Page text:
- The Washington Times - Tuesday, May 7, 2002

Bush moves to end printing monopoly
The Bush administration announced yesterday that it would let private firms compete for federal printing and copying contracts worth $500 million a year, moving to end the Government Printing Office's 141-year-old monopoly on federal business.
"The time has come for the executive branch to liberate its agencies from a monopoly that unfairly penalizes both taxpayers and efficient would-be competitors," said Mitchell E. Daniels Jr., Office of Management and Budget director.
Mr. Daniels said the change would save taxpayers as much as $70 million annually.
The federal agency prints, copies and distributes a wide range of reports, regulations and tax forms for Congress, the White House and 130 government departments and agencies.

Army general to lead U.S. Southern Command
Army Lt. Gen. James Hill was appointed yesterday to lead U.S. forces in South and Central America and the Caribbean as commander in chief of the U.S. Southern Command.
Once confirmed by the Senate, Gen. Hill would fill a position vacated last year by Marine Corps Gen. Peter Pace, now vice chairman of the Joint Chiefs of Staff.
Gen. Hill, also nominated for promotion to full general, is commander of the I Corps, based at Fort Lewis, Wash. He is a veteran of combat in Vietnam and the Persian Gulf, and was deputy commander of the U.S.-led peacekeeping force in Haiti from 1994 to 1995.

Boston court orders Cardinal Law to testify
BOSTON A Massachusetts judge ordered yesterday that Boston's Cardinal Bernard Law testify tomorrow in the child sexual-abuse case of defrocked Roman Catholic priest John Geoghan, saying she was worried Cardinal Law might be ordered back to Rome.
Suffolk Superior Court Judge Constance Sweeney made her ruling the first business day after the archdiocese backed out of a multimillion-dollar settlement with the 86 plaintiffs in the civil suit Friday, saying it was too expensive.
She criticized the archdiocese for pulling out of the deal and said she was worried Cardinal Law would be called to Rome by Pope John Paul II or given a diplomatic post by the Vatican, either of which would delay or make impossible his deposition.
Sexual-abuse accusations against Geoghan, who is serving a prison term for fondling a 10-year-old boy, triggered the crisis that has rocked the U.S. Catholic Church and sent shock waves all the way to the Vatican.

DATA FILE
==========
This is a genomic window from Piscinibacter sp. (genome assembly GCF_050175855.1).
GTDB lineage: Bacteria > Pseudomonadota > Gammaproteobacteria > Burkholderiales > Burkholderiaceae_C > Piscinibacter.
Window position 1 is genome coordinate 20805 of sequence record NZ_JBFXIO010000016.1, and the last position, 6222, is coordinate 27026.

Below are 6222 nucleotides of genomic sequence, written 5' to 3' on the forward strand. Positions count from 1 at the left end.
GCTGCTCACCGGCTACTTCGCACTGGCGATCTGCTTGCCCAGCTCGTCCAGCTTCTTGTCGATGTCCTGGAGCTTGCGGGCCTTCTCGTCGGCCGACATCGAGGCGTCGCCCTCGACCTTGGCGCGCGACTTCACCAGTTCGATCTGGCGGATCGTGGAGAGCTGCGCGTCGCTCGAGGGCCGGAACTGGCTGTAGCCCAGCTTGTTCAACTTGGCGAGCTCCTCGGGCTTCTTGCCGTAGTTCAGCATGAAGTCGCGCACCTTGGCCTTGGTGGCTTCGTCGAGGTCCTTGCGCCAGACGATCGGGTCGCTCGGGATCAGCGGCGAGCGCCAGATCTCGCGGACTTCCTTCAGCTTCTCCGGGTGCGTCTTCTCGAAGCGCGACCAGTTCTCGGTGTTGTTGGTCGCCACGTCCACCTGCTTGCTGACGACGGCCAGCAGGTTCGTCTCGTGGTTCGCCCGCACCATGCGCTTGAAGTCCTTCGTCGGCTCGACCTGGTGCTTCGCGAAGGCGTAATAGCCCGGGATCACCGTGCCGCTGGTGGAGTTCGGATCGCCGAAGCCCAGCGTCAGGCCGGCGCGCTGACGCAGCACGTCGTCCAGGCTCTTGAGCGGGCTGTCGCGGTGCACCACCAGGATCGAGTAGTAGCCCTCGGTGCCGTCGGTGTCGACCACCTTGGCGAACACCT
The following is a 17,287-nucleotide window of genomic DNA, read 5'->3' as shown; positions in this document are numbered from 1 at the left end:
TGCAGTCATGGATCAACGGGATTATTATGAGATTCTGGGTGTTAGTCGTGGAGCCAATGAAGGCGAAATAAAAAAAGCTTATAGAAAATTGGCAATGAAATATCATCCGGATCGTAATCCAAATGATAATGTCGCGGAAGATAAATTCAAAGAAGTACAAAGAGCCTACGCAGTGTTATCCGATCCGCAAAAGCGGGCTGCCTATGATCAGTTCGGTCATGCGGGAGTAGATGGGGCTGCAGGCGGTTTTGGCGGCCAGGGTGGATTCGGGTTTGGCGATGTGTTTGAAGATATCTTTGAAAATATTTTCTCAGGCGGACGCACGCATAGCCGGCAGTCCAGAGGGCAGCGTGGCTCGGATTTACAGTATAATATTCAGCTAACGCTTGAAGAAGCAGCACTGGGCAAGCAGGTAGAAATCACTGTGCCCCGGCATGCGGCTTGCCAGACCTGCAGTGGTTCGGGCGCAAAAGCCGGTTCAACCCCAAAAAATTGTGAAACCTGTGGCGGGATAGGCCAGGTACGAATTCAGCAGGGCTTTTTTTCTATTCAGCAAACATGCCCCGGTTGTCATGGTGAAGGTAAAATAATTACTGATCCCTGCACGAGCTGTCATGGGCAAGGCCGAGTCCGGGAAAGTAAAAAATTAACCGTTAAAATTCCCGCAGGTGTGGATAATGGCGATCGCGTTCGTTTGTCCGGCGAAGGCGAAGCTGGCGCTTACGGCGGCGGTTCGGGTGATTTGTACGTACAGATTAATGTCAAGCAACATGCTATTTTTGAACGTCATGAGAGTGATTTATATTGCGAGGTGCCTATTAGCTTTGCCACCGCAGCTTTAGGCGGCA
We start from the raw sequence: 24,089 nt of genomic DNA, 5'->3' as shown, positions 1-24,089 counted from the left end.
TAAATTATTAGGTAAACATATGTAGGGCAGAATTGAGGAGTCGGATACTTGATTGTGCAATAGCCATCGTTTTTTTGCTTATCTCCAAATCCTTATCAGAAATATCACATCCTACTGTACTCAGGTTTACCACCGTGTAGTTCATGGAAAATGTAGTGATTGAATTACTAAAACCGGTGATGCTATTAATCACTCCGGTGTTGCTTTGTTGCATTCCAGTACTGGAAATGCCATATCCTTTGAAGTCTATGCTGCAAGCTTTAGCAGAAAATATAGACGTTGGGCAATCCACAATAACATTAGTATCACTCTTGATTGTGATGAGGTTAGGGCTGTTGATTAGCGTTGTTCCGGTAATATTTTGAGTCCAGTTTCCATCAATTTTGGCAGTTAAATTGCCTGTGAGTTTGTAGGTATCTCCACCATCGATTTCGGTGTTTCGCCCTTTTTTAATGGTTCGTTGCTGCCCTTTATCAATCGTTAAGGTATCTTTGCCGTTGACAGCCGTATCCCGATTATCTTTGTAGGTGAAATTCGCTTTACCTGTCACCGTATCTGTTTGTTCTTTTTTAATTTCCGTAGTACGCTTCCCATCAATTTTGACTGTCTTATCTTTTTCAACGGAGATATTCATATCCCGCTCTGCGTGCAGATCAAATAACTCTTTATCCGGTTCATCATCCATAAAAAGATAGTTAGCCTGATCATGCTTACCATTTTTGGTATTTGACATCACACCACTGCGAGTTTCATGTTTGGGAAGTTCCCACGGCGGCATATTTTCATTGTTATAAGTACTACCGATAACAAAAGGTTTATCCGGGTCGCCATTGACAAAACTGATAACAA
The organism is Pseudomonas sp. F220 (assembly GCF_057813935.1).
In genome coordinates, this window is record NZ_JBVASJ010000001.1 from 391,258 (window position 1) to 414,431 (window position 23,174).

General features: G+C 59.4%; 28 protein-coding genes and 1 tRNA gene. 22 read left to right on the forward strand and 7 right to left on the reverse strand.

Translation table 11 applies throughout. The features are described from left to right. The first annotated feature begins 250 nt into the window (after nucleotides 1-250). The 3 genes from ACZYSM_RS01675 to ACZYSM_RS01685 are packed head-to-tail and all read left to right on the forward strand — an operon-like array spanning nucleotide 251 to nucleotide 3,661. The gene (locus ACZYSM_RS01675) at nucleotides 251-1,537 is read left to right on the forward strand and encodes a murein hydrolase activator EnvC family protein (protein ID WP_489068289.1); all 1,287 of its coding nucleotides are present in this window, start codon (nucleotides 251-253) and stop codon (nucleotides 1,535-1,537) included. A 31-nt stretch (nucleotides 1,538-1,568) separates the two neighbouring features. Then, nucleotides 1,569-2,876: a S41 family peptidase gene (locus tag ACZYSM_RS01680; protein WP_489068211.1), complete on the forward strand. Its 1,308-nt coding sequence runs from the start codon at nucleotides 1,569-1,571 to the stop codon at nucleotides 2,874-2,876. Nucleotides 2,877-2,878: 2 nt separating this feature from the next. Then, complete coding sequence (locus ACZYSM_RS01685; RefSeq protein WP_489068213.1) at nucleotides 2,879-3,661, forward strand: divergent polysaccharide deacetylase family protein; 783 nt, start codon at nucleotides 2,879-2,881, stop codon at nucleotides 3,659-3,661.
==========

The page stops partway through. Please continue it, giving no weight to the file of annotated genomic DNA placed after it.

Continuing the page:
Officer fatally shot after struggle
CHATTANOOGA, Tenn. A police officer was killed with her own firearm yesterday while struggling with a man who had wandered away from the hospital where he had been taken hours earlier for a mental evaluation.
Julie Jacks, 26, the department's rookie of the year for 2001, was shot multiple times while in a neighborhood near Parkridge Hospital, Police Chief Jimmie Dotson said.

Judge in Lindh case weighs interview options
A federal judge in Alexandria said yesterday that he is considering a video hookup to allow attorneys for American-born accused Taliban guerrilla John Walker Lindh to interview detainees at Guantanamo Bay, Cuba.
U.S. District Judge T.S. Ellis III said defense requests for interviews with the detainees presented an unprecedented legal conflict between a defense's right to speak with witnesses who could help a defendant and the government's attempt to gather intelligence in the war on terrorism.
Lindh's attorneys have demanded face-to-face interviews, but the government has rejected such a procedure. The judge said he was exploring a video or telephone hookup.
Lindh, who is charged with conspiring to murder U.S. citizens, appeared in the courtroom wearing glasses for the first time. The judge asked both sides to either reach an agreement or present final legal briefs that would allow him to resolve the interview issue.


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